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Pituitary apoplexy presenting with acute kidney injury

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Dear Editor,

I read the case report by Abo, KM et al. of a 76-year-old patient with postoperative pituitary apoplexy with great interest. As underlined by the authors, intraoperative blood loss may be an additional risk factor for pituitary ischemia, infarction, and hemorrhage in patients who have pituitary adenoma [1]. The patient presented by Abo, KM et al. had partial right nephrectomy. Pituitary apoplexy (PA) as well as acute kidney injury (AKI) with anuria in that patient were attributed to the intraoperative blood loss.

Although AKI may be a consequence of partial nephrectomy and blood loss in that patient, I would like to point out PA as a possible cause of AKI. Among hormone deficiencies related to PA, cortisol deficiency is particularly important as its consequences such as hypotension and hyponatremia might be life threatening. In addition, as a result of hemodynamic instability in hypotensive state, acute kidney injury (AKI) may be observed. I have recently encountered a patient with PA who presented with AKI.

Similar to the presented case, he was also 76 years old. In previous medical history, he only had hypertension and was stable on olmesartan and hydrochlorothiazide treatment. He experienced occasional headache and vomiting for the last month and applied to another clinic for his symptoms 1 week ago. According to electronic health records, his neurologic examination was unremarkable and his blood pressure was 135/90 mmHg then. On laboratory tests, creatinine level was 1.35 mg/dL [normal range (NR) 0.7–1.2 mg/dL]. He was prescribed paracetamol and invited for a control visit. In the control visit 1 week later, his general health state was worse with reduced consciousness. Laboratory tests revealed increased creatinine levels of 4.00 mg/dL, and he was referred to our clinic for a nephrology consultation. On physical examination he was hypovolemic and his blood pressure was 110/70 mmHg. His heart rate was 88 beats per minute in sinus rhythm, and Glasgow Coma Scale score was 13. The patient was admitted to the nephrology ward with AKI. A cranial computed tomography (CT) was ordered because of the persistence of headache with reduced consciousness. CT images raised the suspicion of sellar enlargement with soft tissue densities in the sella. Hypophysis magnetic resonance imaging (MRI) confirmed a pituitary adenoma. He was diagnosed with PA, and 40 mg methylprednisolone was initiated with relevant concomitant fluid therapies. Creatinine levels gradually decreased to 1.56 mg/dL in a week, and clinical symptoms of the patient improved. Thyroid-stimulating hormone (TSH) (0.157 mU/L; NR 0.27–4.20 mU/L) and thyroxine (0.905 ng/dL; NR 0.93–1.70 ng/dL) levels were found to be decreased, and levothyroxine supplementation was also initiated. The following other pituitary hormone levels were checked in our clinic: prolactin 41.39 μg/L (NR 4.04–15.2 μg/L), adrenocorticotropic hormone (ACTH) 7.52 ng/L (NR 0–46 ng/L), follicle-stimulating hormone (FSH) 8.0 IU/L (NR 1.5–12.4 IU/L). His morning cortisol level was 7.06 μg/dL (NR 4.8–19.5 μg/dL), and somatomedin-C level was 51.3 ng/mL (NR 59–177 ng/mL). The patient was discharged with endocrinology and neurosurgery control referrals.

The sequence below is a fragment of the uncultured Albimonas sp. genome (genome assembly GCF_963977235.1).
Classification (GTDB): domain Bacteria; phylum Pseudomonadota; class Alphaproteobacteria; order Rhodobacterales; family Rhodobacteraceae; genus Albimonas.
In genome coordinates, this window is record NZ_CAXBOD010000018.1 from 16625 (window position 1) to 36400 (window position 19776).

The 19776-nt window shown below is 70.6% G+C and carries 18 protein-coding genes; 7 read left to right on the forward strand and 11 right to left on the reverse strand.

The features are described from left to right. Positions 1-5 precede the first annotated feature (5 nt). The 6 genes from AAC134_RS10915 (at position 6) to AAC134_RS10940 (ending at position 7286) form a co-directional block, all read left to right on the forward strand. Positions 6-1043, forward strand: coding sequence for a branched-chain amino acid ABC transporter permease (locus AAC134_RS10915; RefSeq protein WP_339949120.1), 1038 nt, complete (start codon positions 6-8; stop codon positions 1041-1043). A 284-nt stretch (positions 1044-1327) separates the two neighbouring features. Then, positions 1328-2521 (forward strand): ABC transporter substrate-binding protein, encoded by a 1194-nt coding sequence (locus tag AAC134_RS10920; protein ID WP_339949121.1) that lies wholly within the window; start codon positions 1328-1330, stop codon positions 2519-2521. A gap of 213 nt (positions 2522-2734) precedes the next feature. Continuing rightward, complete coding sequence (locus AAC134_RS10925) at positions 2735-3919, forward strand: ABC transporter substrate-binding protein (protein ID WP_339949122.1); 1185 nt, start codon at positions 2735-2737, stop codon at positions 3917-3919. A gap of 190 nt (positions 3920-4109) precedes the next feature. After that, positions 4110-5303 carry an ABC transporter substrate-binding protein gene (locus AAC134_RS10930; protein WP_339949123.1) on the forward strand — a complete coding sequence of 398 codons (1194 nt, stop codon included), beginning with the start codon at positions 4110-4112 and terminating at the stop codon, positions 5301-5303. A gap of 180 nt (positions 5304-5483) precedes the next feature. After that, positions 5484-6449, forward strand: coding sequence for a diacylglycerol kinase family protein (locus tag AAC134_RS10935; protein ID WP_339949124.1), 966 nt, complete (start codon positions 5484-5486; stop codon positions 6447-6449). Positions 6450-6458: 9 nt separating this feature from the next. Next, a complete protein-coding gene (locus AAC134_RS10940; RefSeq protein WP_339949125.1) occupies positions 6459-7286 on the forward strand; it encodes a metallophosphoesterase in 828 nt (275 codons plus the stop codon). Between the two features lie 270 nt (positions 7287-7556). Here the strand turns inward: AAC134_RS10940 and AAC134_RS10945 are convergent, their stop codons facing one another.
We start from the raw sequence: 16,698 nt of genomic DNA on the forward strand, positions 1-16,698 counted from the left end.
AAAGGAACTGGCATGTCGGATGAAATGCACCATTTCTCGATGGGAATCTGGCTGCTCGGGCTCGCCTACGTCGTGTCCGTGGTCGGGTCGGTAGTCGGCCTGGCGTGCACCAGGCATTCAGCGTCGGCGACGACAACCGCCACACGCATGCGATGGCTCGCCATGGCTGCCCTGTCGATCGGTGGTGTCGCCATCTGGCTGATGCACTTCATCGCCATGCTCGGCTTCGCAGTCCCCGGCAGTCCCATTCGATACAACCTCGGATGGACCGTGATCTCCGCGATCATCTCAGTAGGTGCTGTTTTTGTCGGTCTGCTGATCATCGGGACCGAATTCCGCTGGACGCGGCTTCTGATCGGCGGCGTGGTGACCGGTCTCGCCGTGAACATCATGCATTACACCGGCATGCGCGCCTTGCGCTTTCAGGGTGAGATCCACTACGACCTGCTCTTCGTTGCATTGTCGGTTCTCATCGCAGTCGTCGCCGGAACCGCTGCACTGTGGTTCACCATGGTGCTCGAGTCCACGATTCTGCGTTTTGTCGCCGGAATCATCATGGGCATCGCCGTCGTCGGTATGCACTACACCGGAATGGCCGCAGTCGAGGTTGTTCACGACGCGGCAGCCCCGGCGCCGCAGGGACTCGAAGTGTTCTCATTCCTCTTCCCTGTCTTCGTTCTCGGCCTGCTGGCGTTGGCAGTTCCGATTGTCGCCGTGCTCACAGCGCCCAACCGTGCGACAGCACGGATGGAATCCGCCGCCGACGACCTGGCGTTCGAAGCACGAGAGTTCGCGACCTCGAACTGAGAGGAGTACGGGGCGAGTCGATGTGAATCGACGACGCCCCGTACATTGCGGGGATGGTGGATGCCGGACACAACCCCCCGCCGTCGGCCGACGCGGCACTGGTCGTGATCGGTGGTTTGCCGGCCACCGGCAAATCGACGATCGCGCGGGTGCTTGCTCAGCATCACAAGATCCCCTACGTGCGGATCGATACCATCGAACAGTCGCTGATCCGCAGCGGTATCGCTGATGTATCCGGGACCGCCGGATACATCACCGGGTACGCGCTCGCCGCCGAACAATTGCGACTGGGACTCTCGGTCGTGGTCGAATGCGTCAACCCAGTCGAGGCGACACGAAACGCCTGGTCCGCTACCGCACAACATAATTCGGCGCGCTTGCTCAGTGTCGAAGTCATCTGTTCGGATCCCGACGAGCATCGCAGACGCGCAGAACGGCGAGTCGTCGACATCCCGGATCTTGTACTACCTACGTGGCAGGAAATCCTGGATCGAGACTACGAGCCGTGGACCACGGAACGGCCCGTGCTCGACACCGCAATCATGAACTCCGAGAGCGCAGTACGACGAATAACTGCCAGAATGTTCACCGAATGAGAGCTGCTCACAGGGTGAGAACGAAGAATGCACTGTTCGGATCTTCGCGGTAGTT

With this case, I would like to underline that PA may also present with AKI. AKI is defined as an absolute 0.3 mg/dL increase in creatinine levels in the last 48 hours or an increase to 1.5 times of its basal level in the last 7 days [2]. Acute kidney injury may be due to hypotension in patients with PA. Volume depletion because of excessive vomiting and nonsteroidal anti-inflammatory drugs that are prescribed for headache are also risk factors for AKI. While reports of PA cases with AKI are not many [3], the clinical course may be so severe that even hemodialysis may be required [4].

In conclusion, AKI may be one of the rare clinical presentations of PA, and renal function should be regularly monitored in patients with PA.

Availability of data and materials

The data presented in this letter are available from the corresponding author upon reasonable request.


  1. Abo KM, Kane J, Druckenbrod RC, et al. Intraoperative hypovolemia as a possible precipitating factor for pituitary apoplexy: a case report. J Med Case Rep. 2023;17:53.

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  2. Khwaja A. KDIGO clinical practice guidelines for acute kidney injury. Nephron Clin Pract. 2012;120(4):c179–84.

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  3. Shankar Kikkeri N, Nagalli S. A case report on pituitary apoplexy presenting as acute kidney injury. Cureus. 2018;10(11): e3583.

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  4. Kumarathunga PA, Jegavanthan D, Amiyangoda GC, et al. Acute kidney injury with severe hyperkalaemia requiring haemodialysis in a patient with pituitary apoplexy—a case report. J Postgrad Inst Med. 2020;7(2):E111-8.

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AM followed up the patient, collected patient information, performed a literature search, and wrote the manuscript.

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Correspondence to Ahmet Murt.

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Murt, A. Pituitary apoplexy presenting with acute kidney injury. J Med Case Reports 17, 267 (2023).

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